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Assay has high sensitivity for hard-to-detect SLN mets

Assay has high sensitivity for hard-to-detect SLN mets

SAN ANTONIO—A rapid molecular assay outperforms frozen sections when it comes to detecting breast cancer metastases in sentinel lymph nodes (SLNs), new data show. Moreover, the assay tends to perform better in cases where detection of metastases by frozen section is known to be difficult, such as cases of lobular carcinoma.

"In this era of sentinel node biopsy, we are not removing all of the axillary nodes, and histology varies all over the country, if not all over the world, in terms of its sensitivity and ability to pick up disease," Peter W. Blumencranz, MD, said at the 2007 San Antonio Breast Cancer Symposium (abstract 53). "So if we can come up with a more reproducible, standardized program to assess nodal involvement, I think it will behoove us—surgeons and pathologists—as the patients' advocates, to be able to tell them if there is disease in those nodes."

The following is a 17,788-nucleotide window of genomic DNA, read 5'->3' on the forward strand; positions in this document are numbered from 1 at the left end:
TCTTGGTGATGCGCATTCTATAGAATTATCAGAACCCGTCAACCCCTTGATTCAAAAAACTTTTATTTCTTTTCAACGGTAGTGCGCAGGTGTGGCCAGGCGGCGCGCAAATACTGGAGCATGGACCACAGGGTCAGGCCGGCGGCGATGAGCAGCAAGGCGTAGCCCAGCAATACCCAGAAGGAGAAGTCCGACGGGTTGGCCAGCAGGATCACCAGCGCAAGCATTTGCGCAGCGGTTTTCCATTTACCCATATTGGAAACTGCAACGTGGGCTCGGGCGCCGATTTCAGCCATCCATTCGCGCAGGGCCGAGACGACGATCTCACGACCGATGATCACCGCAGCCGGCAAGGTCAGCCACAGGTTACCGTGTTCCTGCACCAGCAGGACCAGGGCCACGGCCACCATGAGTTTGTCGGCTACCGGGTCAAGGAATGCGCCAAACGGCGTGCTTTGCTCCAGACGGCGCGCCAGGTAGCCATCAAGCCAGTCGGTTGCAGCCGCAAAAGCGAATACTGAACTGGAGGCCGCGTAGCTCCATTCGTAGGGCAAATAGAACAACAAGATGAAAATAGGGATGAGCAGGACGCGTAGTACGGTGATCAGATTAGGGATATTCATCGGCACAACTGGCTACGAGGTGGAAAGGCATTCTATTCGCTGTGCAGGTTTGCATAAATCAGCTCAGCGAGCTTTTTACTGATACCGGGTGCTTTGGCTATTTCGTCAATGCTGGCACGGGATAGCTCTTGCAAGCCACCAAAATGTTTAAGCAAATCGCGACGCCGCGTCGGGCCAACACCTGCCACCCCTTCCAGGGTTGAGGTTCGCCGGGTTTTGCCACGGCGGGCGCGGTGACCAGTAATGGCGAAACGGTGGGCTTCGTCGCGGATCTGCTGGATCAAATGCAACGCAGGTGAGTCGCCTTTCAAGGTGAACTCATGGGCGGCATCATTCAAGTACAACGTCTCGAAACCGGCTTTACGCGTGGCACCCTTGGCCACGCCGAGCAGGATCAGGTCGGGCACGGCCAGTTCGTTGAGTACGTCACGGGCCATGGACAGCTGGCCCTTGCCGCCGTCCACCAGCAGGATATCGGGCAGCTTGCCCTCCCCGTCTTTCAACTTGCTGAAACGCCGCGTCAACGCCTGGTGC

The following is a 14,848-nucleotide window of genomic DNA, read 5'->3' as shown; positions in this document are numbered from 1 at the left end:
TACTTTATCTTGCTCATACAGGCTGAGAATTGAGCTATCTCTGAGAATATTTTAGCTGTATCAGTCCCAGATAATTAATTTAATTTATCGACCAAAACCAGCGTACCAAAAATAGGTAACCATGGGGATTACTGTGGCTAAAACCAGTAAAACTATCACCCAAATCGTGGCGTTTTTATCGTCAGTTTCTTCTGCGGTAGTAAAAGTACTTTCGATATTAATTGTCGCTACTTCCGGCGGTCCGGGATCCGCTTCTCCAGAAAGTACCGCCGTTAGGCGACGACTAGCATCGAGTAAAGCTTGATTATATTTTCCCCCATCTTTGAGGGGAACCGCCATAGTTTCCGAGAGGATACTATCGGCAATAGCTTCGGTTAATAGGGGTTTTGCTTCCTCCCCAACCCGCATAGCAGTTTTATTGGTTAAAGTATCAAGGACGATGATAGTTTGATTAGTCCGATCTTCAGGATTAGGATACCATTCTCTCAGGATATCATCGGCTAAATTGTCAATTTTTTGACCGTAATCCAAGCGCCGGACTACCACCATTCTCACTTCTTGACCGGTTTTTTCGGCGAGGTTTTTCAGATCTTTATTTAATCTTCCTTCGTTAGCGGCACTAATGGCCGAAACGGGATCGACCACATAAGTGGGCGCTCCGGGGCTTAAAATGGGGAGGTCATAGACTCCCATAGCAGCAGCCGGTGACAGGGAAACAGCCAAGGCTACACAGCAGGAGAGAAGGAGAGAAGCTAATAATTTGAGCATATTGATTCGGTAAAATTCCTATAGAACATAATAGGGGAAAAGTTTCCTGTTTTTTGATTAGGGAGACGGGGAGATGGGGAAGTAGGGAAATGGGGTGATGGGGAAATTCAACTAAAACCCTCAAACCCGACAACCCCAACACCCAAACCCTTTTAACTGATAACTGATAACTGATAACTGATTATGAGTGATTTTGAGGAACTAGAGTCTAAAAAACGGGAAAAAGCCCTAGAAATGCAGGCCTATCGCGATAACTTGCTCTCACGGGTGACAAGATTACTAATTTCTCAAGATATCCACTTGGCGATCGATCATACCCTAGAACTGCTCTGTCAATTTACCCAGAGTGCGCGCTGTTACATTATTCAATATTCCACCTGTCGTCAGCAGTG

The molecular assay studied, the GeneSearch Breast Lymph Node (BLN) Assay, which was FDA approved in July 2007, is based on detection of two markers—cytokeratin 19 and mammaglobin—in sentinel nodes by reverse transcription-polymerase chain reaction (RT-PCR), said Dr. Blumencranz, a breast surgeon at Morton Plant Mease Health Care, Clearwater, Florida, and medical director of Comprehensive Breast Health Services.

The assay can evaluate up to half of the node, and the result is reported as positive if either or both markers are detected, Dr. Blumencranz said. "This is a rapid test. It can be done in less than 40 minutes, so the surgeon can get this information in the operating room if he wishes to make a decision to proceed with an axillary node dissection," he noted.

Multicenter study

In the prospective, multicenter trial, 490 women with invasive breast cancer underwent axillary lymph node dissection with sentinel lymph node sectioning and evaluation of adjacent sections for metastases by the molecular assay, by frozen section, and by permanent paraffin section (the comparator).

Many of the women had features known to make it difficult to assess for metastases by frozen section: 11% had lobular carcinoma, 45% had T1 tumors, 42% had grade 1 tumors, and 2% had received neoadjuvant therapy.

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